10 Common But Strange Things That A Human Body Does

Our body does curious things, like yawn or hiccup just to name a few. But why does this happen? After doing some research, I've compil...

Our body does curious things, like yawn or hiccup just to name a few. But why does this happen? After doing some research, I've compiled a list of 10 of the most common-yet-odd things our body does with simple scientific explanation of the “how” and “why”. These are the questions you've always asked yourselves but have never gotten answers to.

Alcohol-Induced Blackouts:
If you ever indulged and consumed large amounts of alcohol, there’s a good chance that you cannot recall some of the time while you were intoxicated. Studies show that alcohol can prevent the brain from transferring data from short-term to long-term memory. It interferes with your brain’s receptors that transmit glutamate, a compound that carries signals between neurons. They are in-charge of sending signals between parts of the brain. This causes some neurons to work, while others are blocked, effectively preventing different parts of your brain from communicating with each-other and you from remembering events that occurred during that time.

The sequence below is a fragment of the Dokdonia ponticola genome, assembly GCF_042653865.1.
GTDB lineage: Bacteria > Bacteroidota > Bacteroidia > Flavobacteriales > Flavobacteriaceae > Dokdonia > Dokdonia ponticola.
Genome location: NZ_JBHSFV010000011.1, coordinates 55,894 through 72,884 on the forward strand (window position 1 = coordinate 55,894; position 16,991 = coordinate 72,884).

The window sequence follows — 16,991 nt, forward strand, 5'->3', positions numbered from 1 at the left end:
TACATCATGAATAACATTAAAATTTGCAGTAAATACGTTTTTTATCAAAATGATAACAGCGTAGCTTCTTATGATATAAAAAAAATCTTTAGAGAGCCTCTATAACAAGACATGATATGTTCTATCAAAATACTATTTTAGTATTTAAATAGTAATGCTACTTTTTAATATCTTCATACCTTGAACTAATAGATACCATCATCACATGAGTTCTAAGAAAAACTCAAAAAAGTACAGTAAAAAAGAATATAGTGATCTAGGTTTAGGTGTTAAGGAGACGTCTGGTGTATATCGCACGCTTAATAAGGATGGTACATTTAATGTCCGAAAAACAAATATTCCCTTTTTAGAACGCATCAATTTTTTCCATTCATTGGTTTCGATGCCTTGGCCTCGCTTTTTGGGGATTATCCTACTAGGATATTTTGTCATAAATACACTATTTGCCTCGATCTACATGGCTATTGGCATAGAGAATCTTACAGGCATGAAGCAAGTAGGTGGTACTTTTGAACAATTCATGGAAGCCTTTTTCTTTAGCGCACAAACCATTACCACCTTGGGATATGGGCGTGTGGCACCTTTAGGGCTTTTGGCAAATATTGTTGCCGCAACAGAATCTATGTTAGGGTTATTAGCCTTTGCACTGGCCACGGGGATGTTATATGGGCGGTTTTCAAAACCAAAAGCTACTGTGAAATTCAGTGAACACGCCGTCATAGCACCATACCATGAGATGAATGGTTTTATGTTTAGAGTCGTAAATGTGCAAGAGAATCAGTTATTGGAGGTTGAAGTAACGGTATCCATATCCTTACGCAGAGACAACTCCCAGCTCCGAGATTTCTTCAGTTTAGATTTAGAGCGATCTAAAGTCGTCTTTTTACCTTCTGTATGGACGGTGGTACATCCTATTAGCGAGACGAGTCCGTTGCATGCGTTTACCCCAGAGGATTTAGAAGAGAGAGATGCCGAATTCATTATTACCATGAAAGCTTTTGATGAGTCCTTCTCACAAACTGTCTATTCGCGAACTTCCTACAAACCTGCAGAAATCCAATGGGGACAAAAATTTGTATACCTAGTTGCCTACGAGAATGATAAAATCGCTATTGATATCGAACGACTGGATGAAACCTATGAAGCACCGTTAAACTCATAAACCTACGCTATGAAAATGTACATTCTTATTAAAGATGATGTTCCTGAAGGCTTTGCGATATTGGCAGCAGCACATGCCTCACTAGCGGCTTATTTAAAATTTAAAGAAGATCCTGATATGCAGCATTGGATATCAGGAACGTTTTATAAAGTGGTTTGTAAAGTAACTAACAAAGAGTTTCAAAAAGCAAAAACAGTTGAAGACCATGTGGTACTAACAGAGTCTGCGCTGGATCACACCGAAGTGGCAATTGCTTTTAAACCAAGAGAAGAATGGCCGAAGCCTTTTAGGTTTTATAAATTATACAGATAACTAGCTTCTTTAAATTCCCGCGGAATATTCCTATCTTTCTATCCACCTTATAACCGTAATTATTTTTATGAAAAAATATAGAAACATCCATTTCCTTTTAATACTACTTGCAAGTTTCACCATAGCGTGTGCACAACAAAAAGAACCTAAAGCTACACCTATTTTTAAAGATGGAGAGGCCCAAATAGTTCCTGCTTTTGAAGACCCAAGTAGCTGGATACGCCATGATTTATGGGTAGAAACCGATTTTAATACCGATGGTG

The Appendix:

For years, doctors treated the appendix as a vestigial organ that is more harmful than useful. Appendixes can become inflamed and rupture, posing a serious threat to our life. Doctors would perform unnecessary appendectomies on healthy appendixes for years, as a preventative measure. After years of research, however, researchers finally discovered the reason we still have the appendix – it provides a safe haven for the good bacteria that live in our guts in times of severe sickness, keeping them safe while the body fights the infection allowing them to return to the digestive system, boosting our immunity.

A Lump in your Throat:
Have you ever felt like there’s something in your throat when you know full well that there isn’t anything there? This is most common when we get bad news or when we’re on the verge of crying. This reaction is part of the “Fight or Flight” mechanism in humans when they are under severe stress or are in danger. Part of the response includes hastened breathing. This is aided by your vocal chords expanding to allow more air intake. When you then try to swallow, your muscles effectively work against each-other, causing the lumpy sensation.

That shiver down your spine
That shiver in the base of your spine, often accompanied by goosebumps, can happen in different situations. It often occurs while you’re experiencing a stressful situation, when your brain releases large amounts of adrenaline into your system, increasing your alertness and reaction time. Adrenaline also causes hair to stand on end and your muscles to contract. This can also happen when experiencing other intense emotions, such as love or when you hear music you really like, as they too can cause the release of adrenaline.

Wrinkled Fingers/Toes: